Eight minutes long, starting with “A long, long time ago,” Don McLean’s “American Pie” is a slice of cultural history. Since the song’s release, fans have been obsessed with answering one question: what is “American Pie” about?
“That song didn’t just happen,” McLean said of his 1971 hit, which was inducted into the Grammy Hall of Fame and named a Song of the Century by the Recording Industry Association of America. The classic folk-rock anthem, known for its expansive lyrics, is filled with cultural references related to American life in the 1950s and 1960s.
“I saw the implication of America going bye-bye, since by 1971 we were a horribly divided country with tremendous anger being directed at the government over… Vietnam,” McLean said in Alan Howard’s book The Don McLean Story, hinting at the song’s larger meaning: the disintegration of the American ideal McLean romanticized in his youth.
McLean’s ambiguous writing style lends itself to all types of interpretation, and that is how he wanted it. “People ask me if I left the lyrics open to ambiguity. Of course I did,” he said. “I wanted to make a whole series of complex statements. The lyrics had to do with the state of society at the time.”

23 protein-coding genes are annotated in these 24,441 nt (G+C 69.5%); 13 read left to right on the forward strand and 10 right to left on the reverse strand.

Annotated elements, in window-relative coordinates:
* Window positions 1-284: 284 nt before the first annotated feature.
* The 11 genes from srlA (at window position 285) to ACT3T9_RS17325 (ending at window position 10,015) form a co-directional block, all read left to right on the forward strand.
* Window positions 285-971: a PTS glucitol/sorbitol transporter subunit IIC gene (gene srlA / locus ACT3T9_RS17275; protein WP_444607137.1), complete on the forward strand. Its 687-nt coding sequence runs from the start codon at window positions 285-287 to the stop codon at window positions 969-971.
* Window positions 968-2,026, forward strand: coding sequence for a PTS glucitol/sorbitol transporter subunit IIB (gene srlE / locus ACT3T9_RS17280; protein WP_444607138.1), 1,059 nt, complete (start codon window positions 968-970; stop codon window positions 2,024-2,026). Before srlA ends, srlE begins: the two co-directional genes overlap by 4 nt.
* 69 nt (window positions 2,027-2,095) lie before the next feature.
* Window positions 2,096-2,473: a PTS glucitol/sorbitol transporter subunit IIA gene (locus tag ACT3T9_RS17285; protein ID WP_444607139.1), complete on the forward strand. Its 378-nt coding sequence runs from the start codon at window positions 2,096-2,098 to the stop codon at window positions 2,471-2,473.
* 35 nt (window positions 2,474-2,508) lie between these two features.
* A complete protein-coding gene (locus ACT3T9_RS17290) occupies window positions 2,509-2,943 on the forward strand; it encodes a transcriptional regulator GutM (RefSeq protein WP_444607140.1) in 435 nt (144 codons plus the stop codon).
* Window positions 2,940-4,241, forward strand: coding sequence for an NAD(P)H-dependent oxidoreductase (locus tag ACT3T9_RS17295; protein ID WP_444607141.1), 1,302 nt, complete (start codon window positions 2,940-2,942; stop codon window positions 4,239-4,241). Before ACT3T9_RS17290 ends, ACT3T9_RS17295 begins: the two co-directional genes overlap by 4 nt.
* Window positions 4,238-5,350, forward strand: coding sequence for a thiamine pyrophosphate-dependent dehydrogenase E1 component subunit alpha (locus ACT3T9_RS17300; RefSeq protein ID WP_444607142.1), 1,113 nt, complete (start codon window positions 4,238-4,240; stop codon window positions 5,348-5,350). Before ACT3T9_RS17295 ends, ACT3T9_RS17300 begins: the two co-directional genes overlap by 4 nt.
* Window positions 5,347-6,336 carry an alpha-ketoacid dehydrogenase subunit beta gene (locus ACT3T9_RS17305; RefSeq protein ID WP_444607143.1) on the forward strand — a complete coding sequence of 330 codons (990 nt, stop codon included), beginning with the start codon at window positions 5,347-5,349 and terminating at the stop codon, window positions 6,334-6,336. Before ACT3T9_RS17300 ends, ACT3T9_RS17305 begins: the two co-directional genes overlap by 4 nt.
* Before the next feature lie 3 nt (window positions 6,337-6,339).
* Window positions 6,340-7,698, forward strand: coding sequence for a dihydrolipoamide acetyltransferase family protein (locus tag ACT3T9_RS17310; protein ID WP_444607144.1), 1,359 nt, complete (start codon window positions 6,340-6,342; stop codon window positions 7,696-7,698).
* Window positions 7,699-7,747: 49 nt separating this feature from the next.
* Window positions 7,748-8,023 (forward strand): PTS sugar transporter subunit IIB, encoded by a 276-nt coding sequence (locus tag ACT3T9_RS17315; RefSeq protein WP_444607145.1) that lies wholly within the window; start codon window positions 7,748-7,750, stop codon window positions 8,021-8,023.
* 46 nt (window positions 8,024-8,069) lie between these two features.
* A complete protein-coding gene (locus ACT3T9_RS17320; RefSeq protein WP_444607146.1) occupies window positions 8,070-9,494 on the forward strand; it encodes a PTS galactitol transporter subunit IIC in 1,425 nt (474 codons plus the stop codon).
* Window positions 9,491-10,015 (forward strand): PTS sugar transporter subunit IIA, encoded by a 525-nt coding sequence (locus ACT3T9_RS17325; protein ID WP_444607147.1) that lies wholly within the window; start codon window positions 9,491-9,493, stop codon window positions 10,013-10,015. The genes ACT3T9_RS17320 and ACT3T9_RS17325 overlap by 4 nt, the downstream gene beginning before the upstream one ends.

McLean officially verified only one reference in the song: that Buddy Holly was a key influence in his life. As McLean put it, “I can say that Buddy was a huge part of my childhood dream. Long before I decided how I would use music or what kind of artist I would be, Buddy was there.”
Fans have pulled apart and analyzed the rest of the “American Pie” lyrics and references through context clues, research, and finding historical parallels to the decades that inspired the creation of McLean’s ballad.
Some fans believe the “American Pie” in the famous first line of McLean’s chorus refers to the name of the plane Buddy Holly perished on, but according to the federal Civil Aeronautics Board incident report about the aircraft’s demise, the plane didn’t have a name.
Jim Fann, creator of the Understanding American Pie website, argues the line has a potential two-fold meaning: a nod to the phrase “as American as apple pie” and an allusion to the Miss America beauty queen. The phrase “evokes a simpler time in American life when these icons held more meaning,” Fann said.
McLean imbues his all-American song with all-American iconography, like the Chevy automobile or truck. The dried levee (which rhymes with Chevy) adds a sense of barrenness to the current landscape in the song.
Also, an advertisement for Chevrolet in 1953 featured a jingle sung by Dinah Shore that includes a reference to a levee.
This line likely refers to Buddy Holly’s song “That’ll Be the Day.”
Holly, along with singers the Big Bopper and Ritchie Valens, and pilot Roger Peterson, perished in a plane incident February 3, 1959. Their small aircraft went down on a snowy late night after a concert in Clear Lake, IA.